It being January 1, I couldn’t help but reflect on the past year and be thankful for many things – seeing all of my cousins, aunts and uncles in the same place for the first time in years, pilates (something new for me in 2013), my boys, great books (Capital, Yes Chef and A Fine Balance being high on the list of best reads for the year), helping to launch the inaugural TEDxCharleston, and anything and everything that — in my life — equates to good.
If you’ve been following this blog, you already know that I take the fundamental position that good is for everyone. That we should all seek to figure out the unique ways we can each express what I believe (or at least hope) is an innate desire to help others, to help improve “the situation” (whatever that may be to you).
It’s from that position or place of thinking that Business Doing Good was launched on #GivingTuesday 2013, seeking to offer the insights I’ve learned from building a give-back program at a once small, now mid-sized business with others who want to take a similar journey. That business is a terrific company called Blackbaud that is my partner in this venture, seeking to share knowledge as another way we give back. (And, yes, I am very thankful, for what the company and my wonderful, giving colleagues do to make a difference in the world both professionally and personally.)
So what will 2014 bring? It is my sincere hope that “business doing good” continues to build as a movement. That the circle of those tying the concept of “doing good while doing well” broadens. That people at businesses small, medium and large seek new and different ways to acknowledge that human desire to serve, weaving it into more intentional actions that exist side by side with “the business.” In doing so, I hope to see us be more local, more global (yes, the two can co-exist) and more successful in all ways (as firms and as people).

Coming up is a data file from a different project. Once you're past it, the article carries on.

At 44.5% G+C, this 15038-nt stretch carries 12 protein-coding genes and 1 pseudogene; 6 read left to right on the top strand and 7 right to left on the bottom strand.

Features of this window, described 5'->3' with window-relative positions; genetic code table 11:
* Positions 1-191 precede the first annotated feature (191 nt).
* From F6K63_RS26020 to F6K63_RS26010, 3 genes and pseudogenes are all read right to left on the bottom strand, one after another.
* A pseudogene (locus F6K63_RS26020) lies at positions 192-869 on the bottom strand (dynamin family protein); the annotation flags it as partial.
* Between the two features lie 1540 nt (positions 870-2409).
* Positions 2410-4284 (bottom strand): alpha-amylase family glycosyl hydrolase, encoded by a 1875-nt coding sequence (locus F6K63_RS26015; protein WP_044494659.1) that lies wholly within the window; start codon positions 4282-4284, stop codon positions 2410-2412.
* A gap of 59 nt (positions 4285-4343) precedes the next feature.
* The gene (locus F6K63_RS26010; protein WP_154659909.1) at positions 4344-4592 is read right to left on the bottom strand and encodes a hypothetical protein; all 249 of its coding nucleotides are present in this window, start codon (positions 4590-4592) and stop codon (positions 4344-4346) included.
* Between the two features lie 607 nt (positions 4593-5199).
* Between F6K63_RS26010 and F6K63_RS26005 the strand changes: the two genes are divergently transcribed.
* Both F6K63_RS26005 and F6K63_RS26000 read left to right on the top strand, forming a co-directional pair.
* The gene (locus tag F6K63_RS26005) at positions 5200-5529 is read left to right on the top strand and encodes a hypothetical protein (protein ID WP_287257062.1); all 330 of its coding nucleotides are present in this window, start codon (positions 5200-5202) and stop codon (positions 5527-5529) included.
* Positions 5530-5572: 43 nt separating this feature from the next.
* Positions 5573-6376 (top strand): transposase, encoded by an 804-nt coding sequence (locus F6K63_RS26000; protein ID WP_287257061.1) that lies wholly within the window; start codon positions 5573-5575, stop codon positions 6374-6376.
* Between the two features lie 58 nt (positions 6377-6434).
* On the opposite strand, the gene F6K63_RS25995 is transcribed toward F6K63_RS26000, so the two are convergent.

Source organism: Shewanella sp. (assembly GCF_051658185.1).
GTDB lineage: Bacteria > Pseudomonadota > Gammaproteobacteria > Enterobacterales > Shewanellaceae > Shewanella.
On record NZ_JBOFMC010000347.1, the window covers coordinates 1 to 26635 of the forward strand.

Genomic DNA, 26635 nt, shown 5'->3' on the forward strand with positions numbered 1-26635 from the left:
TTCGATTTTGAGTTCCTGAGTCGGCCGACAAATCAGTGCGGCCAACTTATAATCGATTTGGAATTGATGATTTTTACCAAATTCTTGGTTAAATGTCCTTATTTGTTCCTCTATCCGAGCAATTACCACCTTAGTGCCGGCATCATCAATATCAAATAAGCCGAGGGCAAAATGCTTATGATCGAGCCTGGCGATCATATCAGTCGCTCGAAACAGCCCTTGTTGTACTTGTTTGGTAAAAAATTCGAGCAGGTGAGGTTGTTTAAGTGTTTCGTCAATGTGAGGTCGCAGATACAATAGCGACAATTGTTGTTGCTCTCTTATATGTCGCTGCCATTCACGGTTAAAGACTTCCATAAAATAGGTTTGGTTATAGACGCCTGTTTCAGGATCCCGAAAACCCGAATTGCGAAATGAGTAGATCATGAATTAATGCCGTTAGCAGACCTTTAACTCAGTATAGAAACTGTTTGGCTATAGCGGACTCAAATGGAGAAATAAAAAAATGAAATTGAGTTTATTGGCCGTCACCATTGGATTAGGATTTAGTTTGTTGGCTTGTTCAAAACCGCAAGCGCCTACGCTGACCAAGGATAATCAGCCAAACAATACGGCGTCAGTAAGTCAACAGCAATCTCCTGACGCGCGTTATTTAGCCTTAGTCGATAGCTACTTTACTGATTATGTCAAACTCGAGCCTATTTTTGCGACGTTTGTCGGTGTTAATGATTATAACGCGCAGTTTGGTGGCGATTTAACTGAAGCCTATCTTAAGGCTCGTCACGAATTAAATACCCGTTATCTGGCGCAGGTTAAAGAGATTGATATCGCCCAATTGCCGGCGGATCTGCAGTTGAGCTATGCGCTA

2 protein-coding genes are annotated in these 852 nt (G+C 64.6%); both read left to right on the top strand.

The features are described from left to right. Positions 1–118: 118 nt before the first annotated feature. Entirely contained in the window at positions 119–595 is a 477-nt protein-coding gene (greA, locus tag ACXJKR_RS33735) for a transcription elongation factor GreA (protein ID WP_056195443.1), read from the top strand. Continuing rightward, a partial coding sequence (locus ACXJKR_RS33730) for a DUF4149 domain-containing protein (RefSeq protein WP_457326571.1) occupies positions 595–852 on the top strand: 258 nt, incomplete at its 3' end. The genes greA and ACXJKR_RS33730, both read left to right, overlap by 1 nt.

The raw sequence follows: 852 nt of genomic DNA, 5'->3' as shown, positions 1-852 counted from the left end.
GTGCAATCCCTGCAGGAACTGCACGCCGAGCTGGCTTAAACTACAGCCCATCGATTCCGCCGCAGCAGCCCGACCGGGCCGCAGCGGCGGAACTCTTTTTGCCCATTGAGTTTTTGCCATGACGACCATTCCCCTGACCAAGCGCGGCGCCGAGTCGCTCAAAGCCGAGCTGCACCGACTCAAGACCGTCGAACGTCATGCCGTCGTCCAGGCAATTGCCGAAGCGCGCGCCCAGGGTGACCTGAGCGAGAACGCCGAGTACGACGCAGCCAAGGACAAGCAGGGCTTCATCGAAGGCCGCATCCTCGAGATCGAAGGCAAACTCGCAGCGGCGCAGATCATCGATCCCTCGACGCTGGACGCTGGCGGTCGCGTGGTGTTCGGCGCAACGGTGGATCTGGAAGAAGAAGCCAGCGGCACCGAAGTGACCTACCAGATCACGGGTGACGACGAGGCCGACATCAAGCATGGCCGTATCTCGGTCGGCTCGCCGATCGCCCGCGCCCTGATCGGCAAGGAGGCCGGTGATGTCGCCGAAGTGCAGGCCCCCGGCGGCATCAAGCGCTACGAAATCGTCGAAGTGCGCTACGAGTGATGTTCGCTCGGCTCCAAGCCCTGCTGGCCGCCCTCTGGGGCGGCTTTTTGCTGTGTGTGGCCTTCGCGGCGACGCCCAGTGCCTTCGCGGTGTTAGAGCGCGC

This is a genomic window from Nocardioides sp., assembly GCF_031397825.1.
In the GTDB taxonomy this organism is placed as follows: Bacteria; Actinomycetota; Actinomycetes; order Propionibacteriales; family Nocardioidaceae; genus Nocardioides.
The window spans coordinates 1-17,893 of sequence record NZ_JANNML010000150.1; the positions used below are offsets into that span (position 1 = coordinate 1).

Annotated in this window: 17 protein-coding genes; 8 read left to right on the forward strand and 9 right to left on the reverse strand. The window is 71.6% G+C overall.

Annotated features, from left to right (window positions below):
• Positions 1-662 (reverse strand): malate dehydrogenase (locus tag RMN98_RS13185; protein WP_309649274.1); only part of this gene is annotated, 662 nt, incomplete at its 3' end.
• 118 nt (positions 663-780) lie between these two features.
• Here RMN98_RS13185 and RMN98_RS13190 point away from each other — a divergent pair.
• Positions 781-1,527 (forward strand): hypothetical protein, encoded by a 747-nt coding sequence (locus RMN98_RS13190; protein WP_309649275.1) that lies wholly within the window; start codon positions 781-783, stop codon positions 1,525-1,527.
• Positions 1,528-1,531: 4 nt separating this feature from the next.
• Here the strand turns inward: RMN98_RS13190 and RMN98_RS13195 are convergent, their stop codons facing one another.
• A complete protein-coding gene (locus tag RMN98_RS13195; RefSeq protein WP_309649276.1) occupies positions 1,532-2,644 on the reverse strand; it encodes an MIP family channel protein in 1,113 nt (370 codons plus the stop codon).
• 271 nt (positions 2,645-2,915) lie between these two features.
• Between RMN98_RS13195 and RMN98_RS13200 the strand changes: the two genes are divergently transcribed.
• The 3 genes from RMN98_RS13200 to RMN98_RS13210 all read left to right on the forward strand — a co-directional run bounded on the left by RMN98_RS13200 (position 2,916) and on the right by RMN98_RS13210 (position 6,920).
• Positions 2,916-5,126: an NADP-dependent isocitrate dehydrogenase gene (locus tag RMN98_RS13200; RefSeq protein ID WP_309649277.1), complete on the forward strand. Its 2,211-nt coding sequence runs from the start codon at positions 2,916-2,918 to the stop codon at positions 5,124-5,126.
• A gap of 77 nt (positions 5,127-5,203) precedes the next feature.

My resolution for Business Doing Good for 2014 is to help grow the “good movement.” Because, you guessed it, good is for everyone.
A guest post by, Derrick Feldmann, CEO of ACHIEVE.
When Millennials (born in the 80’s and early 90’s) step through the doors of your business, they don’t check their community interests at the door. They bring their causes and passion to work with them.
This generation has grown up with service, volunteerism in schools, and cause work with friends and peers. They are naturally inclined to help when a disaster occurs, build a movement through digital technology to involve peers in giving and service, and inspire their friends to act to help an individual they have never met but who inspires them through images and stories shared through social media.
This generation is wired to engage naturally in your company’s cause and give back work (CSR), but not in the typical ways we have seen in the past.
Millennials are asking their employers, “How are you involved in the community” and “How will you use my talent to help our community and the causes the company partners with?” As employers, you can’t simply say you will try, but rather – “Yes, and let’s talk about your skills and how we can place you in the community on our time to make causes better.” You need to tell them how their skills and leadership can be enhanced, not diminished, through cause work.
From sustainable operations to local community work, aiding causes and serving a purpose in a community is expected. Business give-back programs are key. A workforce that engages with causes meaningfully feels more satisfied and fulfilled as it takes on its primary responsibilities for the company.
To learn more about the latest research on Millennials and cause engagement, click here or get more involved by signing up to be a corporate research partner.
Prev123Next Page 2 of 3